1. The Herald

The Bahá’í Era began in 1844, with the declaration of a young man called the Báb (the Gate). The Báb was born in Shíráz, in southern Persia, in 1819. He declared His mission in 1844 and was martyred in 1850, at the age of 31.

The Báb said He had been called to an exalted and glorious Mission: to proclaim the dawning of a new day in the spiritual history of the world, the long-cherished-and- awaited Day of the Lord, the approach of the age of restoration and renewal, when “all things are made new” (Revelation 21:5).

Verily this is none other than the sovereign Truth; it is the Path which God hath laid out for all that are in heaven and on earth. Let him then who will, take for himself the right path unto his Lord.204 _The Báb

The Báb’s Message spread swiftly, like the glimmerings of dawn, to summon the seekers of the Kingdom and to prepare them for the rising of the Sun. Before long, the light of the Lord would unveil its countenance to shine with unmatched glory and dazzling splendor.

The Báb’s Message threatened the establishment. Religious and political leaders alike set out to destroy Him. His triumph meant the decline of their powers. They were the same kind of fanatical and self-righteous people to whom Jesus came, and they felt and acted in the same manner.

During His brief ministry on earth, in spite of imprisonment and exile, the Báb revealed an abundance of Scriptures, unveiled mysteries, offered new hope and knowledge, and paved the way for the advent of a divine Teacher who would disclose even greater treasures of truth.

Although an independent Messenger, the Báb served primarily as the Gate to Bahá’u’lláh’s Revelation. His prime mission, like that of John the Baptist, was not to found a new Faith but to awaken the seekers of truth, and to prepare them for the advent of the long-expected world Savior and Redeemer.

The Báb repeatedly asked His followers to be ready, to be receptive to the call of the next Redeemer, and to give Him their full allegiance. The Báb knew that the advent of Bahá’u’lláh would pose a severe test to His own followers:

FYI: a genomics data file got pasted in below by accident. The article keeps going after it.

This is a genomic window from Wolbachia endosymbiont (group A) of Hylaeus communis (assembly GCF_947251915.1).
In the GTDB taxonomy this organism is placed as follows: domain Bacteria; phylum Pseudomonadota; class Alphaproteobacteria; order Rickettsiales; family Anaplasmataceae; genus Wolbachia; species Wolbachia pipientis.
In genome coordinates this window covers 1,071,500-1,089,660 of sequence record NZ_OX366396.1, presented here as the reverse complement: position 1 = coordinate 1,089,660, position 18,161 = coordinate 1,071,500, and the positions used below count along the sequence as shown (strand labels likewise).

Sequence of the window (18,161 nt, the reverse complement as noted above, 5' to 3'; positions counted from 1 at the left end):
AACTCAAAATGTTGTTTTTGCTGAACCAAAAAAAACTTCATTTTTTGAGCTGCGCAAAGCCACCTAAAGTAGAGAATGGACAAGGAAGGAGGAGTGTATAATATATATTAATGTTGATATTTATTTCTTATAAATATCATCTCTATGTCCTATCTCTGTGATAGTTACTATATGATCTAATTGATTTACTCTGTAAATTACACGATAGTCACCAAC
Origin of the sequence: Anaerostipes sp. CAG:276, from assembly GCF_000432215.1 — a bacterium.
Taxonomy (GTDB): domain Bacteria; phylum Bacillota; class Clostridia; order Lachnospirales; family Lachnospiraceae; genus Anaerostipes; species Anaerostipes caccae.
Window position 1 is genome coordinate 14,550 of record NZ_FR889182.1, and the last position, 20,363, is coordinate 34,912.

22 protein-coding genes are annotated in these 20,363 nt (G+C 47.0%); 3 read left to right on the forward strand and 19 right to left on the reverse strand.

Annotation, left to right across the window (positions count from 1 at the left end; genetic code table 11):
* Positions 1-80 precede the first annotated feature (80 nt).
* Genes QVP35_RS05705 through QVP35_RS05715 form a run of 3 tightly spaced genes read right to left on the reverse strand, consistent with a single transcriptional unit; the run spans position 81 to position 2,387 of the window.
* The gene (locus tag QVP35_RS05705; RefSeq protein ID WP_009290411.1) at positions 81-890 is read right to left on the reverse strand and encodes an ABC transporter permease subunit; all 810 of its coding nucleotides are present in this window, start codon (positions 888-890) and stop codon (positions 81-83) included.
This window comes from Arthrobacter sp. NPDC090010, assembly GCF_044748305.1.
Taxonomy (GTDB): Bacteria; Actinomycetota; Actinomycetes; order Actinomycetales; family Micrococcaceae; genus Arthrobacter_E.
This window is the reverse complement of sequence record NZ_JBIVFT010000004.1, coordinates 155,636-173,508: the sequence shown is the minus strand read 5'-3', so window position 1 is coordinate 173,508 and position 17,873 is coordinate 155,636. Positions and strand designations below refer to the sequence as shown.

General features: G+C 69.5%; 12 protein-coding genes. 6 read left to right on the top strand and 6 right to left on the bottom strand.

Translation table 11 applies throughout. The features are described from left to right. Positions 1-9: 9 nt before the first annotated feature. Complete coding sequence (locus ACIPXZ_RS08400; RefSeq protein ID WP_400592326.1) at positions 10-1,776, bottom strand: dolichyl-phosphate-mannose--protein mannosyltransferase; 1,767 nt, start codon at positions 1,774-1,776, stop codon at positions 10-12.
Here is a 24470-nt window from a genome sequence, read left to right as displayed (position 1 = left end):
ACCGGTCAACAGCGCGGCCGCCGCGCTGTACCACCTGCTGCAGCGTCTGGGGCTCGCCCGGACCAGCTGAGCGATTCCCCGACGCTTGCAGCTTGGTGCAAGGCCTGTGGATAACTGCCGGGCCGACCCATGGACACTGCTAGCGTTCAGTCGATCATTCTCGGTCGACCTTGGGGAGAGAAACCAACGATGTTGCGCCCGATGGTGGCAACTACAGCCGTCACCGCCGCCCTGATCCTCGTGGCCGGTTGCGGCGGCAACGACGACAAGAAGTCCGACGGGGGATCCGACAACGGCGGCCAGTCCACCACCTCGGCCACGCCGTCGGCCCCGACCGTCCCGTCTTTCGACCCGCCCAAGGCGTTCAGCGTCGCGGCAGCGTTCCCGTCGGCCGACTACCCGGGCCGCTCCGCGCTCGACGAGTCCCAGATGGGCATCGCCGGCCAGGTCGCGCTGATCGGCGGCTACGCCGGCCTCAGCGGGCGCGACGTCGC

Take ye heed, therefore, lest ye deprive yourselves of attaining the presence of Him Who is the Manifestation of God…and be ye careful lest ye be deterred from attaining unto the ocean of His good-pleasure…205

The Báb praised Bahá’u’lláh in the most exquisite and enchanting terms, expressing His utter humility toward Him. The following passage shows how the Báb viewed Himself in relation to Bahá’u’lláh:

Consecrate Thou, O my God, the whole of this Tree [the Báb] unto Him, that from it may be revealed all the fruits created by God within it…By Thy glory! I have not wished that this Tree should ever bear any branch, leaf, or fruit that would fail to bow down before Him…And shouldst Thou behold, O my God, any branch, leaf, or fruit upon Me that hath failed to bow down before Him, on the day of His Revelation, cut it off, O My God, from that Tree, for it is not of Me, nor shall it return unto Me.206

To show His humility, the Báb likened Himself to a ring on Bahá’u’lláh’s hand. The metaphor is the quintessence of beauty and simplicity:

I myself am, verily, but a ring upon the hand of Him Whom God shall make manifest—glorified be His mention! He turneth it as He pleaseth…207

The humility expressed by the Báb towards Bahá’u’lláh is comparable to that expressed by John the Baptist towards Jesus:

After me comes one who is mightier than I. I am not fit to unfasten his shoes… _Mark 1:7

As the Scriptures reveal, Elijah was to appear twice, once before the first advent of Jesus—a prophecy fulfilled by John the Baptist—and again before the second advent, a time distinguished and described as “the great day of the Lord:” “Behold I will send you Elijah the prophet before the great and dreadful day of the Lord” (Malachi 4:5). The Báb’s advent thus accorded with the preceding prophecy, fulfilling the promise of the Scriptures that a Messenger would again herald the dawn of the New Age.

The new Revelation began in Shíráz, a city in southern Persia—a country prophesied in the Scriptures to become the seat of God’s throne in the last days: “I will set my throne in Elam…saith the Lord” (Jeremiah 49:38).

The teachings of the Báb challenged, threatened, and soon began to uproot the established dogmas and superstitions of the day, leading to turmoil and opposition throughout the land. As a result of the collaboration of the religious leaders and the state, exactly as in the time of Jesus, the Báb was imprisoned, exiled, and eventually executed. His ministry lasted slightly over six years.

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